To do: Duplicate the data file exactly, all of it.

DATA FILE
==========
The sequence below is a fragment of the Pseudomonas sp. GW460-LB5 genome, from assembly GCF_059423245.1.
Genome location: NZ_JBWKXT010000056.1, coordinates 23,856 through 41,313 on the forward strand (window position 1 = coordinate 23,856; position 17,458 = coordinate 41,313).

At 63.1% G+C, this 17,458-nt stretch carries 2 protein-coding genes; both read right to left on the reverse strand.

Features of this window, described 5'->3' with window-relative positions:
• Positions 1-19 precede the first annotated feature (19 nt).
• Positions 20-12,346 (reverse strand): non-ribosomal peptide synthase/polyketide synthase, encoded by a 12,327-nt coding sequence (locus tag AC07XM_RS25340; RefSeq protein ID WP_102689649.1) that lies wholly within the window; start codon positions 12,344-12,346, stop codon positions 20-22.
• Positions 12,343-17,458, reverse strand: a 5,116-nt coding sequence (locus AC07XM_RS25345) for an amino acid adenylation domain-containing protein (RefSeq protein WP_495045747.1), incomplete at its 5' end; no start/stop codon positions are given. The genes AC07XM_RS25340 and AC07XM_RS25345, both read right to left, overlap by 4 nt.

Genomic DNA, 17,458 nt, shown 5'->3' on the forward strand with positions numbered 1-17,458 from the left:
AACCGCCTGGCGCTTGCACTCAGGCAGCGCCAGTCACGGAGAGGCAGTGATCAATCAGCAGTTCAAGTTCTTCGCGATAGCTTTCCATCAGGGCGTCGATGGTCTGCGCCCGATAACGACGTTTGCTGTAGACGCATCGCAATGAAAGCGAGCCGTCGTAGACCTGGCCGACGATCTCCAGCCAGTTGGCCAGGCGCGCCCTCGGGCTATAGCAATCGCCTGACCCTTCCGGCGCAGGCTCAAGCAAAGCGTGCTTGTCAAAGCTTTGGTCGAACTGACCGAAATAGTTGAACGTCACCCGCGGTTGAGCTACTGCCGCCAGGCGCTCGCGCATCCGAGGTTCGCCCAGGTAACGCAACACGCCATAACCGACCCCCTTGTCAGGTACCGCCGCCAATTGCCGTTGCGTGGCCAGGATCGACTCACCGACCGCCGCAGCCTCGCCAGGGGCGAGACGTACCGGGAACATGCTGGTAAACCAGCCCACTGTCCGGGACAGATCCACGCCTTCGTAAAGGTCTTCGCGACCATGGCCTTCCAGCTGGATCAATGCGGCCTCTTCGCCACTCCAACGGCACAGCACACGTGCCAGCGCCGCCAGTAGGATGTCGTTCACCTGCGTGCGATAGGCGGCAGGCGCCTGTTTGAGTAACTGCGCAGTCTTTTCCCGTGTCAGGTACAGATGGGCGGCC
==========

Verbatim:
The sequence below is a fragment of the Pseudomonas sp. GW460-LB5 genome, from assembly GCF_059423245.1.
Genome location: NZ_JBWKXT010000056.1, coordinates 23,856 through 41,313 on the forward strand (window position 1 = coordinate 23,856; position 17,458 = coordinate 41,313).

At 63.1% G+C, this 17,458-nt stretch carries 2 protein-coding genes; both read right to left on the reverse strand.

Features of this window, described 5'->3' with window-relative positions:
• Positions 1-19 precede the first annotated feature (19 nt).
• Positions 20-12,346 (reverse strand): non-ribosomal peptide synthase/polyketide synthase, encoded by a 12,327-nt coding sequence (locus tag AC07XM_RS25340; RefSeq protein ID WP_102689649.1) that lies wholly within the window; start codon positions 12,344-12,346, stop codon positions 20-22.
• Positions 12,343-17,458, reverse strand: a 5,116-nt coding sequence (locus AC07XM_RS25345) for an amino acid adenylation domain-containing protein (RefSeq protein WP_495045747.1), incomplete at its 5' end; no start/stop codon positions are given. The genes AC07XM_RS25340 and AC07XM_RS25345, both read right to left, overlap by 4 nt.

Genomic DNA, 17,458 nt, shown 5'->3' on the forward strand with positions numbered 1-17,458 from the left:
AACCGCCTGGCGCTTGCACTCAGGCAGCGCCAGTCACGGAGAGGCAGTGATCAATCAGCAGTTCAAGTTCTTCGCGATAGCTTTCCATCAGGGCGTCGATGGTCTGCGCCCGATAACGACGTTTGCTGTAGACGCATCGCAATGAAAGCGAGCCGTCGTAGACCTGGCCGACGATCTCCAGCCAGTTGGCCAGGCGCGCCCTCGGGCTATAGCAATCGCCTGACCCTTCCGGCGCAGGCTCAAGCAAAGCGTGCTTGTCAAAGCTTTGGTCGAACTGACCGAAATAGTTGAACGTCACCCGCGGTTGAGCTACTGCCGCCAGGCGCTCGCGCATCCGAGGTTCGCCCAGGTAACGCAACACGCCATAACCGACCCCCTTGTCAGGTACCGCCGCCAATTGCCGTTGCGTGGCCAGGATCGACTCACCGACCGCCGCAGCCTCGCCAGGGGCGAGACGTACCGGGAACATGCTGGTAAACCAGCCCACTGTCCGGGACAGATCCACGCCTTCGTAAAGGTCTTCGCGACCATGGCCTTCCAGCTGGATCAATGCGGCCTCTTCGCCACTCCAACGGCACAGCACACGTGCCAGCGCCGCCAGTAGGATGTCGTTCACCTGCGTGCGATAGGCGGCAGGCGCCTGTTTGAGTAACTGCGCAGTCTTTTCCCGTGTCAGGTACAGATGGGCGGCC